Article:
"During the Marriage Equality Debate and Survey - not one of my co-workers asked me about it - they avoided the subject. No one acknowledged it happened on the day it passed."
Feeling invisible or unimportant was linked to lower job satisfaction and engagement. LGBTIQ+ employees who are out to everyone at work are significantly more likely to work effectively, innovate, and provide excellent customer/service than LGBTIQ+ employees who feel they need to conceal their LGBTQ+ identity or intersex variation.
3. Leaders taking a stand matters
Leaders taking a public stand on marriage equality had a really important and profound impact for employees during the postal survey in 2017:
“If my group CEO will back me on marriage equality, will stand beside me and fight for me, I know don’t need to filter myself at work.”
Senior leaders taking a public stance on marriage equality sent cues to LGBTIQ+ employees that they were safe and welcome in a workplace, which our research showed had a strong link to improved performance. In fact, leadership was the organisational factor second most strongly correlated with LGBTIQ+ people being out at work (after having an LGBTIQ+ inclusive culture).
4. But leadership must genuine
Taking a public stand on marriage equality was important. But participants revealed that it was not enough to just have leaders who made a token gesture, without really backing LGBTIQ+ people.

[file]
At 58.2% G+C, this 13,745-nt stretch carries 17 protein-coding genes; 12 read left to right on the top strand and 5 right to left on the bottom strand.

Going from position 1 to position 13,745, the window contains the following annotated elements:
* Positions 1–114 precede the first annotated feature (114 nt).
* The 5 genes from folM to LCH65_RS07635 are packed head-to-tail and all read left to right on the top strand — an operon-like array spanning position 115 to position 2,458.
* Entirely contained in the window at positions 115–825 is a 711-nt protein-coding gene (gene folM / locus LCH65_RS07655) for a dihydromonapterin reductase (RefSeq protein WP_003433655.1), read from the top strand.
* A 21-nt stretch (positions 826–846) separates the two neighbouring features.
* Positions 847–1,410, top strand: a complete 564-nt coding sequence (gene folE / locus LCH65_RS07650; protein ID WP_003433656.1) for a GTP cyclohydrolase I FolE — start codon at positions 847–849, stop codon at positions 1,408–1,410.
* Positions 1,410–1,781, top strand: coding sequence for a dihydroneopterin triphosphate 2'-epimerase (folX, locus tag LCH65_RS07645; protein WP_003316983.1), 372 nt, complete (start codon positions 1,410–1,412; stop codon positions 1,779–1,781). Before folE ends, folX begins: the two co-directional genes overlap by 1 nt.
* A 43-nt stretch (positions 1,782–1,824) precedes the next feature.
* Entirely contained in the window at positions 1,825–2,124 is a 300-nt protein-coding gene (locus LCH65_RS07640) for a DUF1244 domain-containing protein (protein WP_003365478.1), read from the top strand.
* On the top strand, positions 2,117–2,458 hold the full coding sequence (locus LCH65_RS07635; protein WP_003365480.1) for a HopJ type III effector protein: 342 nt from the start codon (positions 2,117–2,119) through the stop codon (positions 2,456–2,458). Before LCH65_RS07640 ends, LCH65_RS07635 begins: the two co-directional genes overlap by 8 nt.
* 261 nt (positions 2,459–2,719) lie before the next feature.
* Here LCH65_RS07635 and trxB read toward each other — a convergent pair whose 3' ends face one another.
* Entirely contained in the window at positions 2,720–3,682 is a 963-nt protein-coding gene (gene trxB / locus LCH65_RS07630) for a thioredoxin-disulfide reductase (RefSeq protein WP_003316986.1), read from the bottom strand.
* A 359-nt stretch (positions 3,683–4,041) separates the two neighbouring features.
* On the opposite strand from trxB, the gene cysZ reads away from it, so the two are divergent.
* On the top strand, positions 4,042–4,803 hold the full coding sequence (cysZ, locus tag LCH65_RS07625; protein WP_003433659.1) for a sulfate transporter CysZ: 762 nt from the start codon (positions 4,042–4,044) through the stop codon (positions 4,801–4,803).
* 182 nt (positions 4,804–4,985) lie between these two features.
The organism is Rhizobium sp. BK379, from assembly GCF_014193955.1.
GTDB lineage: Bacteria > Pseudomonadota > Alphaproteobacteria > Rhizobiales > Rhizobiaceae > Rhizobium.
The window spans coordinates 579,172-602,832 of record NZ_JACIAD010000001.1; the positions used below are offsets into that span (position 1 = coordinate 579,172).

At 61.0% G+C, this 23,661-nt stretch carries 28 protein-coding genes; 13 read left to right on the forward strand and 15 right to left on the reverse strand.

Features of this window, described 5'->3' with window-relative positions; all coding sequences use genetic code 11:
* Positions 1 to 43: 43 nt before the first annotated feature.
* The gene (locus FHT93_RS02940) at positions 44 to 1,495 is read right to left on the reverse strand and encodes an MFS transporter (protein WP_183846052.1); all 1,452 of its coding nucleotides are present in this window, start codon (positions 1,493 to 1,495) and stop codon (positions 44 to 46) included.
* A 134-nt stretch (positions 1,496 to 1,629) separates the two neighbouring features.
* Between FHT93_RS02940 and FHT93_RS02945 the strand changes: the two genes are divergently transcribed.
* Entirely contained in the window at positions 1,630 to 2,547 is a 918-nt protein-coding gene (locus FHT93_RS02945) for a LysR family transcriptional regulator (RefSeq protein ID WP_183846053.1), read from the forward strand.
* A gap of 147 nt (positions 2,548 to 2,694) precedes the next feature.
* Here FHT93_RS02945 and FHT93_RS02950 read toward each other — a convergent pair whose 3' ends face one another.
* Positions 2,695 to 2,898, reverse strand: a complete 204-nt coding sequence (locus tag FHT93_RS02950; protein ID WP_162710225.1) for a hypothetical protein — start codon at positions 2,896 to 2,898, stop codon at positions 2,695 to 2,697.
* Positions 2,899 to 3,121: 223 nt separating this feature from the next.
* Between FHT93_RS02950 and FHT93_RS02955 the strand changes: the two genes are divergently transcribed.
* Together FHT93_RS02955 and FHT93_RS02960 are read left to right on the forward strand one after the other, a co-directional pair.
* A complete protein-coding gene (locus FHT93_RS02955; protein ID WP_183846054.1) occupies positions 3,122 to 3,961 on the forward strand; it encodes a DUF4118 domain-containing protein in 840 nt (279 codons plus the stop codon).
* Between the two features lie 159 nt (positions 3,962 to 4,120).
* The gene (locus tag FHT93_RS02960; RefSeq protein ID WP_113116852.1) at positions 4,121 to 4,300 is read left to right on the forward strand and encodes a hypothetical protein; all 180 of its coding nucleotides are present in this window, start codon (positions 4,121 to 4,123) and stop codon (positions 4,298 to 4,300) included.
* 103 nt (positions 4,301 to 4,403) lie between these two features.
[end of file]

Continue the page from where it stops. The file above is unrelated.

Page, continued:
"My organisation recently made the decision to not take a stance on the same-sex marriage plebiscite on the grounds that it didn't want to openly take a position. The same week the plebiscite voting closed, we published on our LinkedIn page that 4 of our overseas execs had been nominated for their work with the LGBT community. Dumping the hypocrisy would be a great start."
Leaders need to show genuine and bold commitment to LGBTIQ+ issues, for example making a commitment to call out homophobia, transphobia, biphobia and interphobia, even if it came from potential clients or customers. For example, one large company had a script ready to deal with any potential backlash over the company’s support for marriage equality:
"If a customer calls with backlash [against my organisation’s support for marriage equality], we had a script that asked them if they would like to close their account."
5. We are in this together
Finally, during the marriage equality debate, LGBTIQ+ people needed allies.
One of the biggest burdens that falls on the LGBT minority is the need to educate, or shut up and put up. It would be a relief if people from the majority could help do this for us.
Workplaces should develop active and equal partnerships between LGBTIQ+ and non-LGBTIQ+ allies that ensure a balance between ‘nothing about us without us’ and always relies on LGBTIQ+ people to do the work on inclusion. Senior leaders who were allies and who could speak out in support of LGBTIQ+ people and issues that affect them made a massive difference to people during the postal survey last year.
For more information about LGBTIQ+ inclusion, refer to Out at Work: From Prejudice to Pride.